In contrast, spinal osteoarthritis (the most common form of spinal arthritis) is often the result of cartilage between the joints slowly breaking down over time due to overuse. It can also occur when the discs between the vertebrae become thinner, leading to more damage, pressure, and friction on the joint cartilage. 

Spinal osteoarthritis usually causes pain and stiffness in the back itself and does not radiate through the leg. Some inflammatory forms of arthritis, such as axial spondyloarthritis and psoriatic arthritis, may also impact the spine by attacking the lining of the spinal joints.

Axial spondyloarthritis (axSpA) also causes joint inflammation — specifically inflammation of the sacroiliac (SI) joints that connect the bottom of your spine to the top of your pelvis. People with axSpA commonly report lower back pain as well as pain in the hips and buttocks. While sciatica usually causes pain in only one side of the buttocks, people with axSpA may find that the pain switches sides — sometimes referred to as “alternating buttock pain.”

Do You Have Arthritis or Sciatica?

Arthritis and sciatica can both present as back pain, but there are distinct symptoms associated with each. Determining which set of symptoms you’re experiencing may give you a better idea of which ailment you’re dealing with, though of course, you’ll need to consult a doctor to get an official diagnosis.

The type of pain you feel is likely a clue as to what condition you’re dealing with. Arthritis pain tends to be duller and makes you feel stiff. Pain from sciatica is often a sharp, shooting type.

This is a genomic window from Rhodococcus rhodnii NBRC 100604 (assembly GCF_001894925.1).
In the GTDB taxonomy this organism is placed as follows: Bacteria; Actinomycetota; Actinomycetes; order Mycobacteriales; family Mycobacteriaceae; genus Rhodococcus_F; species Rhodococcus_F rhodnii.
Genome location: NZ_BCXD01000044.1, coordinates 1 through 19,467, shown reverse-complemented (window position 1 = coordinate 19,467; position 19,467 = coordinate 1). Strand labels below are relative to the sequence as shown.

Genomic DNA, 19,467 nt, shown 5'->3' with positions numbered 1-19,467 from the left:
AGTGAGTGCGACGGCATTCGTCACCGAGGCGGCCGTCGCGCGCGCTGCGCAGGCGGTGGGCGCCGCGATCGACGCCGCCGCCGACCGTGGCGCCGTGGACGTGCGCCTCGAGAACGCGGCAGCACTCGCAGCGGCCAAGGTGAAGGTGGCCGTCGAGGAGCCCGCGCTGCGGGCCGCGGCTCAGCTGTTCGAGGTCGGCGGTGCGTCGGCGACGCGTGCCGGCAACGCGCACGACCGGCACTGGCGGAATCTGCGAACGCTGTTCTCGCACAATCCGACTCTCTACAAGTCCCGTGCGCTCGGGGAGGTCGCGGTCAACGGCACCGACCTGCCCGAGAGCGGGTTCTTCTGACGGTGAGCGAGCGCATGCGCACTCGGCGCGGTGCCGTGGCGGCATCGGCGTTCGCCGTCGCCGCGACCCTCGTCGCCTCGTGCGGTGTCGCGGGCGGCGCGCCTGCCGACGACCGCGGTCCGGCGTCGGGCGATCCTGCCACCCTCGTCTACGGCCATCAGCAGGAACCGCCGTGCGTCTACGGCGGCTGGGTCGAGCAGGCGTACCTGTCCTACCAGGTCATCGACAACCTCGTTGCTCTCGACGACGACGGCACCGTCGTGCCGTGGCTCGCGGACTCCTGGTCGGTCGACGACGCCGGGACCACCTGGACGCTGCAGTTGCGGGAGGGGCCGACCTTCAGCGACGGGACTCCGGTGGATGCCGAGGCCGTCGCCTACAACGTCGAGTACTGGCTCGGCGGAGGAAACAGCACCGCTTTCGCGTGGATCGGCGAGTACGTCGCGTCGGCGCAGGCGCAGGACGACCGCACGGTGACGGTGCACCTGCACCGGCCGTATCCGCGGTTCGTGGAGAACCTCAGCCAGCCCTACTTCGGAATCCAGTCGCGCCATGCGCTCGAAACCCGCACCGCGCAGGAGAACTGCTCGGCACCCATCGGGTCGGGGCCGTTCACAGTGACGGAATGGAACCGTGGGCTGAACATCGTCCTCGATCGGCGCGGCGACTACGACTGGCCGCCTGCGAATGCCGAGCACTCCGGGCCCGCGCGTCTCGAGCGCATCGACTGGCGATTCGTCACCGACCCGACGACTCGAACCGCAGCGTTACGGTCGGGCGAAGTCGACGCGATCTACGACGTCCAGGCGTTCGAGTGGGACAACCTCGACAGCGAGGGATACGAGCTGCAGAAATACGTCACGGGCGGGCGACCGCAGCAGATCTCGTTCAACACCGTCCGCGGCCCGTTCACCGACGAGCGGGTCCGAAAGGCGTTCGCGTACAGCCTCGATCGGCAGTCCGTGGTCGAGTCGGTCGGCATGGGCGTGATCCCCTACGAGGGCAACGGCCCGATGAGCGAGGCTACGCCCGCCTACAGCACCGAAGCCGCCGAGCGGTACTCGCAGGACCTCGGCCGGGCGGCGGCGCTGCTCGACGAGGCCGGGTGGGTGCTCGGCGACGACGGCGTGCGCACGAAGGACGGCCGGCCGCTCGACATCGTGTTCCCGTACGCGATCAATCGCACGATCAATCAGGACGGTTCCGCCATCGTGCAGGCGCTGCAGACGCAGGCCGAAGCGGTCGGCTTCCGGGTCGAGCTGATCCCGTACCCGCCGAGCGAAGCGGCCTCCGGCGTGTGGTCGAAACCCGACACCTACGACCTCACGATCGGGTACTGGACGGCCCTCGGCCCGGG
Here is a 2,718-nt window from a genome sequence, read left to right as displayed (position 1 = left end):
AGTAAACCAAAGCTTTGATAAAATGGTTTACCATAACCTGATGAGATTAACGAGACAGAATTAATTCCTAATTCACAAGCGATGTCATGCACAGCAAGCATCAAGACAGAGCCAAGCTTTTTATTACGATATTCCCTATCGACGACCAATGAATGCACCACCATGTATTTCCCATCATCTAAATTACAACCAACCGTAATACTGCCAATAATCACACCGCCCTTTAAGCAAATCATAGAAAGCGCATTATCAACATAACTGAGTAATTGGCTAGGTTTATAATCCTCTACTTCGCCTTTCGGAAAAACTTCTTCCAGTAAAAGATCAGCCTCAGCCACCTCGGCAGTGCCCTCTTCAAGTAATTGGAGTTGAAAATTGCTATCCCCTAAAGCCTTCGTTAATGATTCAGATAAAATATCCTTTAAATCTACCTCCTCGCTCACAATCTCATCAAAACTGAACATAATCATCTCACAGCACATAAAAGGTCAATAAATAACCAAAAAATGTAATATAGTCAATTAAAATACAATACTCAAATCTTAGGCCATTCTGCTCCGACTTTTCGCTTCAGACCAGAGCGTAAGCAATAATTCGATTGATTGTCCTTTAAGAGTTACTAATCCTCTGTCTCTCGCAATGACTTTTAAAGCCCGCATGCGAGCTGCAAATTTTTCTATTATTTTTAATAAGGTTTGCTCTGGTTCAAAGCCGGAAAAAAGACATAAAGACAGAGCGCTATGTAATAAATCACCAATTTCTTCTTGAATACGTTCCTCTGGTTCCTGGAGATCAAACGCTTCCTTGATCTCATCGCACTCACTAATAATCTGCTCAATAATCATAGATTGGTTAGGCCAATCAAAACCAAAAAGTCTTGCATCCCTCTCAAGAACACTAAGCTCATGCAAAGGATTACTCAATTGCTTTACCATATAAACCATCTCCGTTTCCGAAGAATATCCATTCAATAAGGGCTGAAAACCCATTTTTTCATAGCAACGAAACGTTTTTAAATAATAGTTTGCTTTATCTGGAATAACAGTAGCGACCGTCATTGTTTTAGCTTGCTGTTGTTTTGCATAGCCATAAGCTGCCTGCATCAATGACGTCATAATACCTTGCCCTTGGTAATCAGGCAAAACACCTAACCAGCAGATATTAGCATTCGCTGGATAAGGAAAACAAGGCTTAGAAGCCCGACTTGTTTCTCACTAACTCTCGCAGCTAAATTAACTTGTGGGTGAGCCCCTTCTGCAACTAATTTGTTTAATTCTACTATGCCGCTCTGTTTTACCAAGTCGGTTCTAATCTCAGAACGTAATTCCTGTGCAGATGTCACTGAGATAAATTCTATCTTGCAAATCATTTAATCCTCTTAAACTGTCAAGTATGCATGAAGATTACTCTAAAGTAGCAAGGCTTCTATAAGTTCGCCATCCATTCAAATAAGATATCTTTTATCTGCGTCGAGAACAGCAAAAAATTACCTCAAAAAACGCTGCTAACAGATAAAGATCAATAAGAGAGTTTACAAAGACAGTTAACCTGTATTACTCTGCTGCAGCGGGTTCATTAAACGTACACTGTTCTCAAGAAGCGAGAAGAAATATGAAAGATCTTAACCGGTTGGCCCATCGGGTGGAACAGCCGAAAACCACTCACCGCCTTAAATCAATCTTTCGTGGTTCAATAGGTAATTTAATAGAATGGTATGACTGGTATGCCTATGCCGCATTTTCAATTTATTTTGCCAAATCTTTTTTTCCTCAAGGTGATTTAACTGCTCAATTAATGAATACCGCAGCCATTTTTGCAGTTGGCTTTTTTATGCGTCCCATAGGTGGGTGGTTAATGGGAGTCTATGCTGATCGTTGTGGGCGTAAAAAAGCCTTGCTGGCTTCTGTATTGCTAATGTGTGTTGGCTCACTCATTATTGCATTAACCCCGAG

Arthritis Symptoms

The pain caused by arthritis will likely vary depending on the type. 

Some shared symptoms of inflammatory arthritis include:

  • Joint pain, stiffness, and swelling that is felt on both sides of the body
  • Joints that are visibly swollen and warm to the touch
  • Joint pain that worsens after inactivity
  • Fatigue / lack of energy


Osteoarthritis symptoms include:

  • Joint pain, stiffness, and swelling that is felt on one side of the body
  • Joint pain that worsens after use
  • Bone spurs
  • Loss of flexibility
  • Grating sensation from bone rubbing on bone

Sciatica Symptoms

Sciatica symptoms include:

  • Sharp, burning pain that radiates from your lower spine down through your buttocks and the back of your leg, usually only on one side.
  • Pain that is more felt in your lower leg compared to your lower back
  • Pain that worsens when you cough or sneeze
  • Pain that gets worse as the day goes on
  • Numbness, tingling, or muscle weakness in the affected leg
  • Difficulty controlling your bowels or bladder (if this is the case, you should seek immediate medical care)

Does Arthritis Cause Sciatica — or Vice Versa?

In some instances, arthritis can cause sciatica. If you have osteoarthritis in your spine, for example, the cartilage in that area degenerates over time. As that happens the sciatic nerve can become irritated. Many older adults with OA also develop bone spurs, tiny, jagged edges of bone that can press on the sciatic nerve.

How Common is Sciatica?

Sciatica is extremely common: around two in five U.S. adults experience sciatica at some point in their lifetime. Some people, however, are more at risk of experiencing sciatic pain because of their lifestyle and other health conditions.

Seek Help For Your Pain

The cause of your pain should never be a guessing game. If you’re a Charlotte, NC resident and you’re struggling with back and leg pain, Southern Pain & Spine Specialists Can Help!

Double board-certified Doctor Ammar Alamarie, and his team of specialists have extensive experience diagnosing and treating a full range of conditions, including Sciatica and Osteoarthritis.

We offer comprehensive treatment options to treat your pain at the source without surgery!

So, if you’re ready to get out of pain, just Click Here to contact us online for more information and to set up your FREE consultation!